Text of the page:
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Fletcher: Get beyond the glossy headlines

September 24, 2013
Stephen Fletcher , The Alpena News

Sometimes when I read the news, I wonder where the writer went to school. Let me give you three examples - one of which is spot on while the other two miss the point.

The recent shootings at the Washington Naval Yard and Chicago have a common thread that has been overlooked by reporters. It has nothing to do with the shooters'racial heritage or gender, or even how "messed up" they were to begin with. It's about the law.

In both Chicago and Washington the laws concerning the purchasing and carrying of firearms are the most draconian in the country. The penalties are higher and the restrictions are tighter than any other locale in the United States.

One might assume these atrocities should have taken place in Texas, Wyoming or here where gun laws are relatively looser.

My point is that it isn't the guns that do the shooting, it's the shooters. The guy in Washington was hearing voices, while the shooting in Chicago appears gang related. Years ago when we closed mental institutions across the country to "mainstream" the patients we placed a torrent of sick folks onto the streets.

Guns aren't the problem and laws aren't the answer. It's about people and where society, like with our mental health system, may have failed them.

News reports often are full of errors in the rush to "get the scoop." There is much more concern about firearms than the fact there is a mental health problem with folks who kill other unarmed humans. It's a pervasive error of omission by the news media. It's almost as if they are purposely missing the point.

On another front I read an article recently where the author explained that median income in the U.S. between 1989 and today hasn't changed much, when you factor in inflation. WOW. Of course it did. That's the measure of inflation. After all, it is the median.

The writer's thesis was the middle class didn't move at all. Of course not. This is the definition of small, medium, and large. The middle is still in the middle. The measurement we need to examine is where the mobility went - up or down, in or out - regarding the middle class. It is not news that the middle is still in the center. The news, if any, would be in what direction did they move.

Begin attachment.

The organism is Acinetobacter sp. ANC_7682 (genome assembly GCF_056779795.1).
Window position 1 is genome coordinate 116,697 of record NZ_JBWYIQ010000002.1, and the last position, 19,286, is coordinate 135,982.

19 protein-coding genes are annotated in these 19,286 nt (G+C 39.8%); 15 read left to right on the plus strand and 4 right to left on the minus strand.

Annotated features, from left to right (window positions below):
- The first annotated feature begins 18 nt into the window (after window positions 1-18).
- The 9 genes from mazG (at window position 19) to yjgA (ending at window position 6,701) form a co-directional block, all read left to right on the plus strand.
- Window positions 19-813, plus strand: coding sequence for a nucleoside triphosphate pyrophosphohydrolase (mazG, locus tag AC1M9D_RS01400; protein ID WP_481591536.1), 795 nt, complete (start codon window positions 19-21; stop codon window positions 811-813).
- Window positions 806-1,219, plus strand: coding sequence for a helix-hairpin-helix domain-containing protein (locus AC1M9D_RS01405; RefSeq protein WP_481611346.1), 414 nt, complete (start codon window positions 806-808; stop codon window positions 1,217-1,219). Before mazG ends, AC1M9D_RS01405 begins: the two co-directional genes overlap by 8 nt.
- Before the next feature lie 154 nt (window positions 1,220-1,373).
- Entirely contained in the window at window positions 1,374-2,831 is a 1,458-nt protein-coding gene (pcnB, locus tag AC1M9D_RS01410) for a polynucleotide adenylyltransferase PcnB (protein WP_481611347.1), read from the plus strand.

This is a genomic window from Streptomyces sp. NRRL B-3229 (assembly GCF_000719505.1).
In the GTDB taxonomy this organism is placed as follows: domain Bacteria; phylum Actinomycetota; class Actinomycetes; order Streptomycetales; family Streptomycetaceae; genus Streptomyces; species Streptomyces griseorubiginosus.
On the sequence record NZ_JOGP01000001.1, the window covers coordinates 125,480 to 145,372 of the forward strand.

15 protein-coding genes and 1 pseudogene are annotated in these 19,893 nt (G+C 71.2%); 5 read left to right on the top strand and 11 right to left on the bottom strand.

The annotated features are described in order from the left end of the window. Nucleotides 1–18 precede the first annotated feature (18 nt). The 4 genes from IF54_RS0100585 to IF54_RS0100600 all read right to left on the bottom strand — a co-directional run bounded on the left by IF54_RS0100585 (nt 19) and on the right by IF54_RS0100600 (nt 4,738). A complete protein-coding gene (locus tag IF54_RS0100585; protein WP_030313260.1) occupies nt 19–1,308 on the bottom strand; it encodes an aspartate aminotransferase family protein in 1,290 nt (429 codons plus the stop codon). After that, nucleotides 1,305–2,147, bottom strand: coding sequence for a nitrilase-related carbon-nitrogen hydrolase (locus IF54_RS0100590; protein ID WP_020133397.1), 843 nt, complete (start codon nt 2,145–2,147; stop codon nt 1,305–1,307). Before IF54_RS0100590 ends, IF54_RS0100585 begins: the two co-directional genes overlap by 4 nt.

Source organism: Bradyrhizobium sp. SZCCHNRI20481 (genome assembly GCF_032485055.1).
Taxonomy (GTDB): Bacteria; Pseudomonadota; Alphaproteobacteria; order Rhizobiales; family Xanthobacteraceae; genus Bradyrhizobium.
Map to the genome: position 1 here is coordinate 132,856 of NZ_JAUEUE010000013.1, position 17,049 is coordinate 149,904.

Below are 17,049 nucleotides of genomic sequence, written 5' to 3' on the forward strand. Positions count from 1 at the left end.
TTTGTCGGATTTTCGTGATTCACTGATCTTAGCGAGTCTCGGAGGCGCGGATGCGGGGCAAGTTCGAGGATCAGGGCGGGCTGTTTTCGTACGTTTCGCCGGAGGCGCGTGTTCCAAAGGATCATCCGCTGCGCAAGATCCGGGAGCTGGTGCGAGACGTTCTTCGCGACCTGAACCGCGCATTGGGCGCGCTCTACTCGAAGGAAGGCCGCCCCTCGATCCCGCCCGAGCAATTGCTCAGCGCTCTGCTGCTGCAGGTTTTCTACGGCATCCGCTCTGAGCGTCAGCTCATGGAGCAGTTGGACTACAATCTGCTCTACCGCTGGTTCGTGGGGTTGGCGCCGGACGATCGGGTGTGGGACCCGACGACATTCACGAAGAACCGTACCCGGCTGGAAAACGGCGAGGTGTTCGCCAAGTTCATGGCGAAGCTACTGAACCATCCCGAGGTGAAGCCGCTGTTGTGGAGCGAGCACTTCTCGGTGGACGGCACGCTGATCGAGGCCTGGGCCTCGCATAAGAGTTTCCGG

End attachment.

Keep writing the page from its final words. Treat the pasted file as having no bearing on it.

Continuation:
Politicians are always talking about "upward mobility" but rarely mention "downward mobility." The American Dream is predicated on your kids occupying a better economic position than you. We paid linemen after World War II 48 cents for each hour worked. Today we pay some folks 60 times what that same position paid in 1947. Factoring in productivity, skill level, and inflation, I maintain the two amounts are about the same in purchasing power. Thank inflation for that. That's why the kids' cars cost more than our first houses.

You contrast the median income with your income to see if you are progressing or regressing economically.

Economist Martin Feldstein recently wrote a piece in the Wall Street Journal. His comments were dead on. Feldstein said the Obama Administration has no choice but to keep interest rates low because their lack of attention to the budget eliminates any opportunity to use fiscal policy to improve the economy.

Specifically, he said, the problem is the national deficit caused by Social Security, Medicare and Medicaid. Feldstein said these three items make up the biggest share of the budget and each are tracking in directions that make them unsustainable. Since elected officials aren't addressing these areas the national debt continues to increase toward an ever greater level of unsustainability.

This means tax policies cannot be used as an economic tool as the deficit would increase even more rapidly if a tax decrease were enacted. This, despite the fact a tax decrease would create economic growth.

As for monetary policy, which is mostly interest rate manipulation, there isn't much more that can be done since mandated rates today are close to zero.

What all of this means is there isn't going to be a meaningful economic recovery in the U.S. in the near future. If our economy doesn't get better, then, in all likelihood, neither will the world's economy.

As you can see, we need to examine information carefully today to separate the wheat from the chaff. Not all news stories are created equal.

 
 

 

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